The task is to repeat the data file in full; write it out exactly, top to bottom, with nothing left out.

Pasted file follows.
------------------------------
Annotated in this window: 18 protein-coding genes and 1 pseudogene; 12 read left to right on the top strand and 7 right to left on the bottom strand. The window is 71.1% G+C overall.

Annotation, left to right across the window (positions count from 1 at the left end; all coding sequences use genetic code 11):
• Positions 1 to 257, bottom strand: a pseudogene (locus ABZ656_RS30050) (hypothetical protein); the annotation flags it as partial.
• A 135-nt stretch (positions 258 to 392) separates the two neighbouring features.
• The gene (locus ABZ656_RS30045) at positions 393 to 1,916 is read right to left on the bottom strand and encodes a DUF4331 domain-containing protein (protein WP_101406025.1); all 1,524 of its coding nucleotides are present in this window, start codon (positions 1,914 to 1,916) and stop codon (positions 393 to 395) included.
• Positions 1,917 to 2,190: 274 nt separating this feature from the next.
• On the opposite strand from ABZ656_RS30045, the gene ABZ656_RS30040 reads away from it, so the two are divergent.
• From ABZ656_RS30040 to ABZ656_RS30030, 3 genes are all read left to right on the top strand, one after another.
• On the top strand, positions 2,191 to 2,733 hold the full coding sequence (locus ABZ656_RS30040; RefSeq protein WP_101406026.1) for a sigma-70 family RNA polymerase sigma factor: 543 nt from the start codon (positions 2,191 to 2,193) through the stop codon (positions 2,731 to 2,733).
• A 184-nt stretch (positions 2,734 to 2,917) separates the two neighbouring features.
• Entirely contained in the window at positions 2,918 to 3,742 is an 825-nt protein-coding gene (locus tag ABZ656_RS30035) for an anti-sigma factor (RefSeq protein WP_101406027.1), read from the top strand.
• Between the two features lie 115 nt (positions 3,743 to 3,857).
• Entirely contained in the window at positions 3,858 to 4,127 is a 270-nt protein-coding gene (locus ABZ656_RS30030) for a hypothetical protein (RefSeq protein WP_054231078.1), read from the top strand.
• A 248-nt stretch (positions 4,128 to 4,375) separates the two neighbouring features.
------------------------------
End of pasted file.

Annotated in this window: 18 protein-coding genes and 1 pseudogene; 12 read left to right on the top strand and 7 right to left on the bottom strand. The window is 71.1% G+C overall.

Annotation, left to right across the window (positions count from 1 at the left end; all coding sequences use genetic code 11):
• Positions 1 to 257, bottom strand: a pseudogene (locus ABZ656_RS30050) (hypothetical protein); the annotation flags it as partial.
• A 135-nt stretch (positions 258 to 392) separates the two neighbouring features.
• The gene (locus ABZ656_RS30045) at positions 393 to 1,916 is read right to left on the bottom strand and encodes a DUF4331 domain-containing protein (protein WP_101406025.1); all 1,524 of its coding nucleotides are present in this window, start codon (positions 1,914 to 1,916) and stop codon (positions 393 to 395) included.
• Positions 1,917 to 2,190: 274 nt separating this feature from the next.
• On the opposite strand from ABZ656_RS30045, the gene ABZ656_RS30040 reads away from it, so the two are divergent.
• From ABZ656_RS30040 to ABZ656_RS30030, 3 genes are all read left to right on the top strand, one after another.
• On the top strand, positions 2,191 to 2,733 hold the full coding sequence (locus ABZ656_RS30040; RefSeq protein WP_101406026.1) for a sigma-70 family RNA polymerase sigma factor: 543 nt from the start codon (positions 2,191 to 2,193) through the stop codon (positions 2,731 to 2,733).
• A 184-nt stretch (positions 2,734 to 2,917) separates the two neighbouring features.
• Entirely contained in the window at positions 2,918 to 3,742 is an 825-nt protein-coding gene (locus tag ABZ656_RS30035) for an anti-sigma factor (RefSeq protein WP_101406027.1), read from the top strand.
• Between the two features lie 115 nt (positions 3,743 to 3,857).
• Entirely contained in the window at positions 3,858 to 4,127 is a 270-nt protein-coding gene (locus ABZ656_RS30030) for a hypothetical protein (RefSeq protein WP_054231078.1), read from the top strand.
• A 248-nt stretch (positions 4,128 to 4,375) separates the two neighbouring features.